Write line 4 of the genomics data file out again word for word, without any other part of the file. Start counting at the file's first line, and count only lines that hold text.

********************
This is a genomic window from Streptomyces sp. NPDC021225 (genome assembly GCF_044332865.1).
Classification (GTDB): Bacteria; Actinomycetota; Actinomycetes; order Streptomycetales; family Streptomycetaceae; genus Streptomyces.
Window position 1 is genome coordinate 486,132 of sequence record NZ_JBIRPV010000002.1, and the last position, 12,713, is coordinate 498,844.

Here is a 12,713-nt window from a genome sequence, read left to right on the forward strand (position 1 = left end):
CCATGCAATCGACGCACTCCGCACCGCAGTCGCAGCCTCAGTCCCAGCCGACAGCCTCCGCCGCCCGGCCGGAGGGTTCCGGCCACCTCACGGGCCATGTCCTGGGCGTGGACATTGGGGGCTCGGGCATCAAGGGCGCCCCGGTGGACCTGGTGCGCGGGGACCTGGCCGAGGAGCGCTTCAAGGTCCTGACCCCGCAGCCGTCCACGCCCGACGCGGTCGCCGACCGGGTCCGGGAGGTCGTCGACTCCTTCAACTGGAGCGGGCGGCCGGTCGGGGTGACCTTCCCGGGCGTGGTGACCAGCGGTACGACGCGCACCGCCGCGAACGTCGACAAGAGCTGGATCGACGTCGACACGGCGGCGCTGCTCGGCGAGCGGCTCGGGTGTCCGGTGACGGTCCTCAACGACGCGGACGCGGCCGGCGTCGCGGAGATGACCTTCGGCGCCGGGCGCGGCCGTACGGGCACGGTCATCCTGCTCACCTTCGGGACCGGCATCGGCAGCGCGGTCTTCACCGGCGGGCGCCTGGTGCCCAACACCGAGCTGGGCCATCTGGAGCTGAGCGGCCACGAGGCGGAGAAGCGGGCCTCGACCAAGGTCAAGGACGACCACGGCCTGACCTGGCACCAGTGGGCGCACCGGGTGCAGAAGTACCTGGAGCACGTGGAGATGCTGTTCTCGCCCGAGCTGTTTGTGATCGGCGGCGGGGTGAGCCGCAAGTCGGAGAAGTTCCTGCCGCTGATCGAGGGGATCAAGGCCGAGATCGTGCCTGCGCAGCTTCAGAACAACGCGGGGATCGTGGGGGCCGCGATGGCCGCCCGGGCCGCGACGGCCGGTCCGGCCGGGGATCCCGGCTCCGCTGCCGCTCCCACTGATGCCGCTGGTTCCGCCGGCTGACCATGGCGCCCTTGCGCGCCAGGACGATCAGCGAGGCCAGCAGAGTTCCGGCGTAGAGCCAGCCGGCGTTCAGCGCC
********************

Here is a 12,713-nt window from a genome sequence, read left to right on the forward strand (position 1 = left end):